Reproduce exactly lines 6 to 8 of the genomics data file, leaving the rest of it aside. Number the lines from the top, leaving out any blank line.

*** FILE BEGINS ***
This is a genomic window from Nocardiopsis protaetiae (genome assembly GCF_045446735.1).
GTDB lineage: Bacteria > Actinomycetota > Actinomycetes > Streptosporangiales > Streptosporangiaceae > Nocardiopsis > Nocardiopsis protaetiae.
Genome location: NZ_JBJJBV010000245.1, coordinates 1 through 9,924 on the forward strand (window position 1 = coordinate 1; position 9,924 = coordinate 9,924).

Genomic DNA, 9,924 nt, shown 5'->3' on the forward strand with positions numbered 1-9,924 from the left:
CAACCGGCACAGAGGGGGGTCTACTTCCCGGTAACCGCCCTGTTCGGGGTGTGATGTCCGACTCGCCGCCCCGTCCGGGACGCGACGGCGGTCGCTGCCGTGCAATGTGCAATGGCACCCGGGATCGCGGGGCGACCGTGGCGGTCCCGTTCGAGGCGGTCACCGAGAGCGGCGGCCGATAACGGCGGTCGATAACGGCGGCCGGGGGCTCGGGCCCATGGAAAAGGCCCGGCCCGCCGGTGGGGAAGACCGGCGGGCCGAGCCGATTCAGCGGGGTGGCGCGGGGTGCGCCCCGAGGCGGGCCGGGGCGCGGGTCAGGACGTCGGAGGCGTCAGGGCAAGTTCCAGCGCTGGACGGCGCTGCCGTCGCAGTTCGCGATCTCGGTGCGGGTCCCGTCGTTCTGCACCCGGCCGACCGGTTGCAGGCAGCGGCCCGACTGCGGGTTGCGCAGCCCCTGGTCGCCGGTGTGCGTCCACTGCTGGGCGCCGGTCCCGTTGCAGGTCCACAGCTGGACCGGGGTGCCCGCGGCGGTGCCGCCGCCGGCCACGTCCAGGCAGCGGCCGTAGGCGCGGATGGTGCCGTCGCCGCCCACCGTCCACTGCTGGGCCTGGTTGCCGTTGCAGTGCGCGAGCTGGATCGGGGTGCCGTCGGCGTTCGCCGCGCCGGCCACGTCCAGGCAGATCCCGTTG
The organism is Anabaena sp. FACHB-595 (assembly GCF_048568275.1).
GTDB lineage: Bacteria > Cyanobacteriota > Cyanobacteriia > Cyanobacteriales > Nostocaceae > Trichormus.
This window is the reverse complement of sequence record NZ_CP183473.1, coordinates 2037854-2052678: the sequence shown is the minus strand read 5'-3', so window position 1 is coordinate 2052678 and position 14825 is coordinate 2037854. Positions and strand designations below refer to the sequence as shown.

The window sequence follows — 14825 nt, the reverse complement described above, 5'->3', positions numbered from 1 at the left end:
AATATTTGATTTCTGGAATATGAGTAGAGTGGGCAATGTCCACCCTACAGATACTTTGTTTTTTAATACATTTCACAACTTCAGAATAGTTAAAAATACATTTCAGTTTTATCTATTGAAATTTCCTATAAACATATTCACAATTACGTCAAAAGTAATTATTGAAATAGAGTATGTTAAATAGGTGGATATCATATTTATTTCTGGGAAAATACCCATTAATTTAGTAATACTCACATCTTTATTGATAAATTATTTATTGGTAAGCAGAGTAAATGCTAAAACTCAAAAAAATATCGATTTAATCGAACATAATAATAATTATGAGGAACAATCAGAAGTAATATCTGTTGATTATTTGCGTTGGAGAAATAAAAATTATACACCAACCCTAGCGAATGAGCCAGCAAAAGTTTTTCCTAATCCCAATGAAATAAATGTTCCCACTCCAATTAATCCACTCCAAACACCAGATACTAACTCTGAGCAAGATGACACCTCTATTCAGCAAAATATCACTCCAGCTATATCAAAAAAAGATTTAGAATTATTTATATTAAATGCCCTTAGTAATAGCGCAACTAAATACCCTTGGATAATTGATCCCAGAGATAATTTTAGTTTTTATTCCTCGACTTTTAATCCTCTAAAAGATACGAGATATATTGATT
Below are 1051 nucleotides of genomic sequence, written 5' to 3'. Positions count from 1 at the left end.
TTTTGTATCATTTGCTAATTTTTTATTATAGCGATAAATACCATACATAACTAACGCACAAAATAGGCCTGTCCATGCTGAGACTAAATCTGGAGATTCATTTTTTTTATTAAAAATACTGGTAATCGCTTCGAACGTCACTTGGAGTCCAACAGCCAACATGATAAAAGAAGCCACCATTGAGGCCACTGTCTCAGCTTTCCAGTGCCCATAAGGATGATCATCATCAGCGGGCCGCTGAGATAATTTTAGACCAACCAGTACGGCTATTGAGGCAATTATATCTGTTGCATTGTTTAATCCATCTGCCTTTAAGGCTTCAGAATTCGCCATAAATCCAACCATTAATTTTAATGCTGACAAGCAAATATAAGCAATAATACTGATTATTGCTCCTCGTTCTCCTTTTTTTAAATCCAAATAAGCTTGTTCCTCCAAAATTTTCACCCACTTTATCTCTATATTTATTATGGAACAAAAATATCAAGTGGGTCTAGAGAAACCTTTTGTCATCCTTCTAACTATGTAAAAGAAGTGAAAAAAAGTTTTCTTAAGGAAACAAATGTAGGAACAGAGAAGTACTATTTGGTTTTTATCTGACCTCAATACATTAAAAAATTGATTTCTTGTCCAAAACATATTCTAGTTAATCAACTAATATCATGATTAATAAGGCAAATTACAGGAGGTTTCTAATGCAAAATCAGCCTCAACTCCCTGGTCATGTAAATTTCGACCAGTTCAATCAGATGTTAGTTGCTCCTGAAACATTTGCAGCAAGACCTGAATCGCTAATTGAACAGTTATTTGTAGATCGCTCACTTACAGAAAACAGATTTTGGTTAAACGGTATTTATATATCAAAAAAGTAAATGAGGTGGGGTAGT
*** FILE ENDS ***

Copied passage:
The organism is Anabaena sp. FACHB-595 (assembly GCF_048568275.1).
GTDB lineage: Bacteria > Cyanobacteriota > Cyanobacteriia > Cyanobacteriales > Nostocaceae > Trichormus.
This window is the reverse complement of sequence record NZ_CP183473.1, coordinates 2037854-2052678: the sequence shown is the minus strand read 5'-3', so window position 1 is coordinate 2052678 and position 14825 is coordinate 2037854. Positions and strand designations below refer to the sequence as shown.